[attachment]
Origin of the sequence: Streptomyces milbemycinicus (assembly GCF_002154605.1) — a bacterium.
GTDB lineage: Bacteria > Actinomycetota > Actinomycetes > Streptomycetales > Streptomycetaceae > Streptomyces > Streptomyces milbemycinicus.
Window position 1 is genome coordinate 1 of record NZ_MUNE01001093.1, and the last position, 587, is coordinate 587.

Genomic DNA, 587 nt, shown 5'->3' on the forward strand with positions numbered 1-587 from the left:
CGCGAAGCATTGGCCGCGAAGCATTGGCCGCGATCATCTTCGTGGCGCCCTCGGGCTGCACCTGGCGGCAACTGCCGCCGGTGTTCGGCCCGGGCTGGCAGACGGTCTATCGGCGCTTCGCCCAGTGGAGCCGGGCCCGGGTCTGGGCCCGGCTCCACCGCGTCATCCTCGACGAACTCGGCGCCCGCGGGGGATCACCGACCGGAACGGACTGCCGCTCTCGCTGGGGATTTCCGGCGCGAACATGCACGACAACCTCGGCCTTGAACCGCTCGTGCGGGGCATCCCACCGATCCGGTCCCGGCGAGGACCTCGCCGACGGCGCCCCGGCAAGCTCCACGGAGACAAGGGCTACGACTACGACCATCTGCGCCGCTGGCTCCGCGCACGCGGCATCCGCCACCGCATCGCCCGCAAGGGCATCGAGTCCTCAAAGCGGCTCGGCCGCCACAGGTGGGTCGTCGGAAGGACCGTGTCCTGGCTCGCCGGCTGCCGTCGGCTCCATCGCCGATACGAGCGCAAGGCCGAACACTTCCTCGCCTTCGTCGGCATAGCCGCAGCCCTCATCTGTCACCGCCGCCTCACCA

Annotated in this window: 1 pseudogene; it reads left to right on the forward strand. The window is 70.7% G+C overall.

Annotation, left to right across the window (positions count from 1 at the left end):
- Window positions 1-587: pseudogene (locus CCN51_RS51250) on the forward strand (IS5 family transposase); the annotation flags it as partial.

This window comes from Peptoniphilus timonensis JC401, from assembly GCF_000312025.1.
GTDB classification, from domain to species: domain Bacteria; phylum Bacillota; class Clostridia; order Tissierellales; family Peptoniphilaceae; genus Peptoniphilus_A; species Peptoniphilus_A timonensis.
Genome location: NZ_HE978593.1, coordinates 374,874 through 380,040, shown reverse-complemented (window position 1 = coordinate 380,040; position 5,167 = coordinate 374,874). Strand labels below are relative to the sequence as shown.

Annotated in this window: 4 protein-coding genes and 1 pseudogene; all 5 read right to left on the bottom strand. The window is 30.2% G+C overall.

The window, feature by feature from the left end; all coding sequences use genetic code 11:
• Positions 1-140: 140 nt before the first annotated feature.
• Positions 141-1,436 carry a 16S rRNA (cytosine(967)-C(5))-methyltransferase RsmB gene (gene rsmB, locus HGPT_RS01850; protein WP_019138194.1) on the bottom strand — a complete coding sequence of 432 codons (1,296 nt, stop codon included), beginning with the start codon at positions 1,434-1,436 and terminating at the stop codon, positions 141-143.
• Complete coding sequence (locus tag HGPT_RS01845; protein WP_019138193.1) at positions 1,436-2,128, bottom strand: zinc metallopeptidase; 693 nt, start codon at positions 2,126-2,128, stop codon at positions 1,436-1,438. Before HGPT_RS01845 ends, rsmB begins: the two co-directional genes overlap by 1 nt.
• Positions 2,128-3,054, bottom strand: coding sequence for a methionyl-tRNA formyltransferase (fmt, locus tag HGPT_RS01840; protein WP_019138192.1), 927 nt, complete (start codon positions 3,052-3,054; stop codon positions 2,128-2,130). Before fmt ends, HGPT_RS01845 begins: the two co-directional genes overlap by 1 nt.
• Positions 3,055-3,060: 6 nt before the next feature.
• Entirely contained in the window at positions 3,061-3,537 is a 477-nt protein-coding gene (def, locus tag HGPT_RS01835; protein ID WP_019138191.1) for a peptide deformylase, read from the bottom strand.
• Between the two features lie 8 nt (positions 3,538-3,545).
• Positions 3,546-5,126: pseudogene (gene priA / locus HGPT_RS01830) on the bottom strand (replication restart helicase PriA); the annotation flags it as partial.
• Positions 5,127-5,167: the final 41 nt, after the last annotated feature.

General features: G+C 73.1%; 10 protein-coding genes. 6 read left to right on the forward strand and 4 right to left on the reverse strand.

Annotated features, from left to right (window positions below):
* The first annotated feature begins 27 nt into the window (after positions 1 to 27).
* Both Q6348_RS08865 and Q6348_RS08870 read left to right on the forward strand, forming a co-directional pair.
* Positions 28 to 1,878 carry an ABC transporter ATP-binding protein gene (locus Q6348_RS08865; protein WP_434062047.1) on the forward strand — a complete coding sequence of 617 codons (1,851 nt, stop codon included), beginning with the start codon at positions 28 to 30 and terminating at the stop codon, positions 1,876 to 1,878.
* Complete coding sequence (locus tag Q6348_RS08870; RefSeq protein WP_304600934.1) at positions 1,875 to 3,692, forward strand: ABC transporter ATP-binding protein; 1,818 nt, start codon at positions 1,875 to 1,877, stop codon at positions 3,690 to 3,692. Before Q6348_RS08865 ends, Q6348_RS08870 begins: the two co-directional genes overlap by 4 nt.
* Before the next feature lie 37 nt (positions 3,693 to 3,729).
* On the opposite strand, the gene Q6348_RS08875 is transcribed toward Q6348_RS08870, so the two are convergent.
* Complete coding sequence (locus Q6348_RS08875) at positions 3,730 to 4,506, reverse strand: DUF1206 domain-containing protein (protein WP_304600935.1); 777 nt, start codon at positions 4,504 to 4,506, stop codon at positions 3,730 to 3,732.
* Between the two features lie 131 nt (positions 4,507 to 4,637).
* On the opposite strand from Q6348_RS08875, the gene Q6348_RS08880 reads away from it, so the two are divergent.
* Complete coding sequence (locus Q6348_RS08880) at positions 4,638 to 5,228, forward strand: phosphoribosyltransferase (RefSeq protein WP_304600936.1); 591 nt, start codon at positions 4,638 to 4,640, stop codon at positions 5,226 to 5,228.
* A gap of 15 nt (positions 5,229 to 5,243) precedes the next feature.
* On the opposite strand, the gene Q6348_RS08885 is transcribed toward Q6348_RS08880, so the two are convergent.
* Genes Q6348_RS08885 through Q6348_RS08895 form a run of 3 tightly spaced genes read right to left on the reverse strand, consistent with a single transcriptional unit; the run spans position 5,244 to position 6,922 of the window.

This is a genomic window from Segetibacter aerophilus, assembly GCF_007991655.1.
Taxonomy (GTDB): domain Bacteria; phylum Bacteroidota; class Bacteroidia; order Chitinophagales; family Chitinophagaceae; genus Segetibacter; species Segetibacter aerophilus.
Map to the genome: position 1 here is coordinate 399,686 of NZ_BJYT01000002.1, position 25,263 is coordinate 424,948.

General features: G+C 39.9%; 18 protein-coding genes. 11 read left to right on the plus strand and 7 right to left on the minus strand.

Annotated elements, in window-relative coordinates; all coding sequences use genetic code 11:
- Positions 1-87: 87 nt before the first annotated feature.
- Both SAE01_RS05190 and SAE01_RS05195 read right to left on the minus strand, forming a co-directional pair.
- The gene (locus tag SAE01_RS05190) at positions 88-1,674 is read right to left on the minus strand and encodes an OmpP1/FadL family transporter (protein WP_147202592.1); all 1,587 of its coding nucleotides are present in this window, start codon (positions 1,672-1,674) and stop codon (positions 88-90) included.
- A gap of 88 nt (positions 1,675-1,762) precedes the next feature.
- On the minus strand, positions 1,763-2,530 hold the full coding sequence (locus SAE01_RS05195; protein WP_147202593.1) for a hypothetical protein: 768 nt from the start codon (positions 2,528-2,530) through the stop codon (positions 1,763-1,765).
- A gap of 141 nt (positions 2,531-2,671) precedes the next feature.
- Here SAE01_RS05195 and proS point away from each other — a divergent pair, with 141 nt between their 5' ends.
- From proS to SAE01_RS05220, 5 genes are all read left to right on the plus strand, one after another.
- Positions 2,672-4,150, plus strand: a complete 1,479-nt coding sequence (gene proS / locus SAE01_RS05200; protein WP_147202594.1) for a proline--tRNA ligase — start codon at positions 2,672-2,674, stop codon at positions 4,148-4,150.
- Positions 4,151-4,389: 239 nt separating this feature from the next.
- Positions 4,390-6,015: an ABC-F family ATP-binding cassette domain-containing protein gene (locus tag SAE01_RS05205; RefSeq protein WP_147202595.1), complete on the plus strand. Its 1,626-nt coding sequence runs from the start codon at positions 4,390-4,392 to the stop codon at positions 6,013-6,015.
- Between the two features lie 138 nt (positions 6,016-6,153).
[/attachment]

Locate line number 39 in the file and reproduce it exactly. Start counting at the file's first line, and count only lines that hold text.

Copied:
Taxonomy (GTDB): domain Bacteria; phylum Bacteroidota; class Bacteroidia; order Chitinophagales; family Chitinophagaceae; genus Segetibacter; species Segetibacter aerophilus.